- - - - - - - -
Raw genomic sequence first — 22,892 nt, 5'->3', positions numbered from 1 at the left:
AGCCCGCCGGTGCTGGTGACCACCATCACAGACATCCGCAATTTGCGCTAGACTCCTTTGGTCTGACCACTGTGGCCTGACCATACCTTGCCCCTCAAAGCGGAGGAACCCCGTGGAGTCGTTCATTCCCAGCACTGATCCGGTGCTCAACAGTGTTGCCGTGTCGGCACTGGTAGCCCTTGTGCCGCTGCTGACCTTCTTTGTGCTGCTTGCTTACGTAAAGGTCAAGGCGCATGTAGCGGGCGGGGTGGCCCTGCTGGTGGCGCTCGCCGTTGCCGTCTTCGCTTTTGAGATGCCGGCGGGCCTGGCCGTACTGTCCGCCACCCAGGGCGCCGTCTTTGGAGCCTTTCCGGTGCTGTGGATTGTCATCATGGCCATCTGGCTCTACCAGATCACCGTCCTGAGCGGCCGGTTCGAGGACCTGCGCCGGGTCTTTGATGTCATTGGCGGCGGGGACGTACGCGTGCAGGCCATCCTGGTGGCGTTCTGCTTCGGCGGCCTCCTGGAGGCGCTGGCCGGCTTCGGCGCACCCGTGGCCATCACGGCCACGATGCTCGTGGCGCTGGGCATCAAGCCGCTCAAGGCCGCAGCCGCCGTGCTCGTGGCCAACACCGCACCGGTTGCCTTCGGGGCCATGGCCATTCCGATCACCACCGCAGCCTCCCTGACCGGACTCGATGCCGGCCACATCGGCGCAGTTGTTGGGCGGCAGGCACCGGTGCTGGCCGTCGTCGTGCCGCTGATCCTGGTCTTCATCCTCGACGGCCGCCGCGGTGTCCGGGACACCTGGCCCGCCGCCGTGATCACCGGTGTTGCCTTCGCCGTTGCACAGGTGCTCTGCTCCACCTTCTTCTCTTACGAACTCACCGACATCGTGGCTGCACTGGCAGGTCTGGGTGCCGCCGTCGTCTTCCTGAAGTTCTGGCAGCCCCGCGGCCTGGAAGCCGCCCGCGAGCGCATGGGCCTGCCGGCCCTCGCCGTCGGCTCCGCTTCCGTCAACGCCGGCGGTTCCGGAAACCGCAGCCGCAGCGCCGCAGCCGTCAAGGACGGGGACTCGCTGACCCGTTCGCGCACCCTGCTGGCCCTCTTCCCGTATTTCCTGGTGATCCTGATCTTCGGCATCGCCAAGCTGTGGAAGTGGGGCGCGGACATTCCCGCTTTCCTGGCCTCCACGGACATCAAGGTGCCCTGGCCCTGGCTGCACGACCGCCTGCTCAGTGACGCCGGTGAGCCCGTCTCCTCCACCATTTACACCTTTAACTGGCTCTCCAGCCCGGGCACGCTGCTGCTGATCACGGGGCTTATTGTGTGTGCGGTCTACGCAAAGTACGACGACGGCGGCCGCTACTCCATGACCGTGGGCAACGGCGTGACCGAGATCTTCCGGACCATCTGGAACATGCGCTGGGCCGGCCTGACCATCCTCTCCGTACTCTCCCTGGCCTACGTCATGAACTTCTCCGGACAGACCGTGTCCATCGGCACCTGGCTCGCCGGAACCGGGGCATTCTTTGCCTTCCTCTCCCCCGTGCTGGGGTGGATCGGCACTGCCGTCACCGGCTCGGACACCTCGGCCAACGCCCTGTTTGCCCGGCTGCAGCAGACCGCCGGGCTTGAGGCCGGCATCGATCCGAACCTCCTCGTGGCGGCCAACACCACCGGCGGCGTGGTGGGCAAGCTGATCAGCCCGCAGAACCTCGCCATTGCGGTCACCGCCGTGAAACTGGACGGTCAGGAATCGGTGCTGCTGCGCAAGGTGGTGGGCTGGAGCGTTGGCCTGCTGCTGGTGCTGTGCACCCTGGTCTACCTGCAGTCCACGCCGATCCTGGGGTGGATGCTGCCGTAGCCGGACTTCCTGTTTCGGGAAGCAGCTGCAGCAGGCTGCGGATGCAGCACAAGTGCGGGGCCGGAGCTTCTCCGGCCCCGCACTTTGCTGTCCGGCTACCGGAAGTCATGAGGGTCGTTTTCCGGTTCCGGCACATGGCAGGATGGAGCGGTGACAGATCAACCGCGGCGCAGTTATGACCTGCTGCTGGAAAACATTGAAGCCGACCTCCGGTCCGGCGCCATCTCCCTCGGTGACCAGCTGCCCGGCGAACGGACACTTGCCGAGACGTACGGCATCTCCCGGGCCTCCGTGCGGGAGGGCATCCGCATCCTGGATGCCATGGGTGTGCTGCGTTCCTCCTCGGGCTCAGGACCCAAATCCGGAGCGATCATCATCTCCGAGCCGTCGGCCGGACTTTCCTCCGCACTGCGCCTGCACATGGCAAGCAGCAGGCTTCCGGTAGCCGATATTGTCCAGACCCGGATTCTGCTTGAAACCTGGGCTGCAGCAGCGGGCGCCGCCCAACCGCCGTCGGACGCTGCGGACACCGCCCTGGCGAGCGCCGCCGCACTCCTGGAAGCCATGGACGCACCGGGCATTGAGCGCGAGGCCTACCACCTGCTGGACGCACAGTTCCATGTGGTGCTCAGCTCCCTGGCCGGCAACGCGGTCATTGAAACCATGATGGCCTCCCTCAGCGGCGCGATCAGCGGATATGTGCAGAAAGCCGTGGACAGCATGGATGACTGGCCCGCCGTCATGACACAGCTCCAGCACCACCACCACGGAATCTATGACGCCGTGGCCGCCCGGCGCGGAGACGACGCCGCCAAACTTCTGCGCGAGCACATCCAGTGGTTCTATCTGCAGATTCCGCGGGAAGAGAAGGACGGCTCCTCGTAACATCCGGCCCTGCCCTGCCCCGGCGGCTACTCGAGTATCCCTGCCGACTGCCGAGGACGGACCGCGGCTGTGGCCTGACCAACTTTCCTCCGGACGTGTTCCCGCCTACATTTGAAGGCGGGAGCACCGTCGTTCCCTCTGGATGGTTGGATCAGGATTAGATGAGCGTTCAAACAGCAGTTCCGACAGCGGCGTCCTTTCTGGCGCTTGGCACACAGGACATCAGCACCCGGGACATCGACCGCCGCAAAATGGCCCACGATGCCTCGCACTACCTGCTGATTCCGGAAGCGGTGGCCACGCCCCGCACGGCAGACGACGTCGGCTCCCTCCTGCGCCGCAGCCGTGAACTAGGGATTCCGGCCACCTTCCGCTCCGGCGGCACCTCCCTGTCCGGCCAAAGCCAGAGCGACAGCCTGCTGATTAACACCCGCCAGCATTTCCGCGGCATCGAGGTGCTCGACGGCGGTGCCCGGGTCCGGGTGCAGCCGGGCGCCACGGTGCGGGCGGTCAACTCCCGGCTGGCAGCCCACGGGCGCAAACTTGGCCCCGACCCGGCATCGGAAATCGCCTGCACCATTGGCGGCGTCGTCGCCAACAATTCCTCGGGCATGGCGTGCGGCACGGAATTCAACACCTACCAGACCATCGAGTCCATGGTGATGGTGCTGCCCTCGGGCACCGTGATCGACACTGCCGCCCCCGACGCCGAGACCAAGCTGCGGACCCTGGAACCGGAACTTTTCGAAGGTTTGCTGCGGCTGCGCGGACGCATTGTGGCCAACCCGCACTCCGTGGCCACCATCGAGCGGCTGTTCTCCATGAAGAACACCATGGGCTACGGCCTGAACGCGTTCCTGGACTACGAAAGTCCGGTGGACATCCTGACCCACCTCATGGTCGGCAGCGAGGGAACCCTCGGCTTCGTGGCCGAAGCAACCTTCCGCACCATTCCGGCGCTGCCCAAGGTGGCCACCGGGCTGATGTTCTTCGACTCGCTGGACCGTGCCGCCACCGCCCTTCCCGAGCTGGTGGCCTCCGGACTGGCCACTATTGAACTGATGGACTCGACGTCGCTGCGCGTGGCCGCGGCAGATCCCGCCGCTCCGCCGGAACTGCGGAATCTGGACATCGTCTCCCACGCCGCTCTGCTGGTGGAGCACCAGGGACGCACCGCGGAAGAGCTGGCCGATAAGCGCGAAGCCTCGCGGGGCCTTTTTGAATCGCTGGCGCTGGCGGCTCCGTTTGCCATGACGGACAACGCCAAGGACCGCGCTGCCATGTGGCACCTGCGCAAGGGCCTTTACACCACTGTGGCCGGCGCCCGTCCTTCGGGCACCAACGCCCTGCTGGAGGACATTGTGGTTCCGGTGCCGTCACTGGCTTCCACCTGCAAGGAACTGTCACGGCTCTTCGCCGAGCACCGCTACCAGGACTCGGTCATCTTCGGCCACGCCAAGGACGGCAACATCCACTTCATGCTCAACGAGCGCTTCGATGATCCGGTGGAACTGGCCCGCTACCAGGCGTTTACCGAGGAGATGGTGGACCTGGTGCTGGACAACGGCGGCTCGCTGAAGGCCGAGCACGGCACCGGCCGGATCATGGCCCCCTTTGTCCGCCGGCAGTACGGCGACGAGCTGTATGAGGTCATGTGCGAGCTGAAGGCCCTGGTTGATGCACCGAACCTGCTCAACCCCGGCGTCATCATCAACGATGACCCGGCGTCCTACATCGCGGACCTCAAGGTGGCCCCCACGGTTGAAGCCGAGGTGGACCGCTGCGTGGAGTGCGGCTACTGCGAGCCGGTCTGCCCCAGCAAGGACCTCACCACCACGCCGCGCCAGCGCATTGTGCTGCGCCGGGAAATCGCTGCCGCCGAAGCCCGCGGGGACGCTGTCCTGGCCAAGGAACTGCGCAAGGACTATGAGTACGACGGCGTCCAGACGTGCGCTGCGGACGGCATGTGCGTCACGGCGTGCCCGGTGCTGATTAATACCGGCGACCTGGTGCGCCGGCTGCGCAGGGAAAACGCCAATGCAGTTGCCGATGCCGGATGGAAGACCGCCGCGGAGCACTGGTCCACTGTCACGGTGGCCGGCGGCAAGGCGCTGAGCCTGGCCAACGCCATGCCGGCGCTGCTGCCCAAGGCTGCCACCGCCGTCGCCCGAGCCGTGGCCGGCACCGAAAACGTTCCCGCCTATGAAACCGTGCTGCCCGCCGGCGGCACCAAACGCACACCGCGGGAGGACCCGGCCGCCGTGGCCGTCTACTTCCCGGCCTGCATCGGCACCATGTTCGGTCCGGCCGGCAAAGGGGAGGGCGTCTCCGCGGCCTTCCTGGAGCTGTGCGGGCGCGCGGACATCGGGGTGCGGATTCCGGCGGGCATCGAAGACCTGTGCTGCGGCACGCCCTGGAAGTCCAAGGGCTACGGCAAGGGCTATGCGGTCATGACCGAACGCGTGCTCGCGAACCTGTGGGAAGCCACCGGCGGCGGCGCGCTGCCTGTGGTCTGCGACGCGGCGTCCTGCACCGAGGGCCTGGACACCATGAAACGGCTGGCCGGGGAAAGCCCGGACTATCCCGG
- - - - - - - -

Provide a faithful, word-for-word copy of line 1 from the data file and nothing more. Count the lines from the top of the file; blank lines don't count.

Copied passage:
Raw genomic sequence first — 22,892 nt, 5'->3', positions numbered from 1 at the left: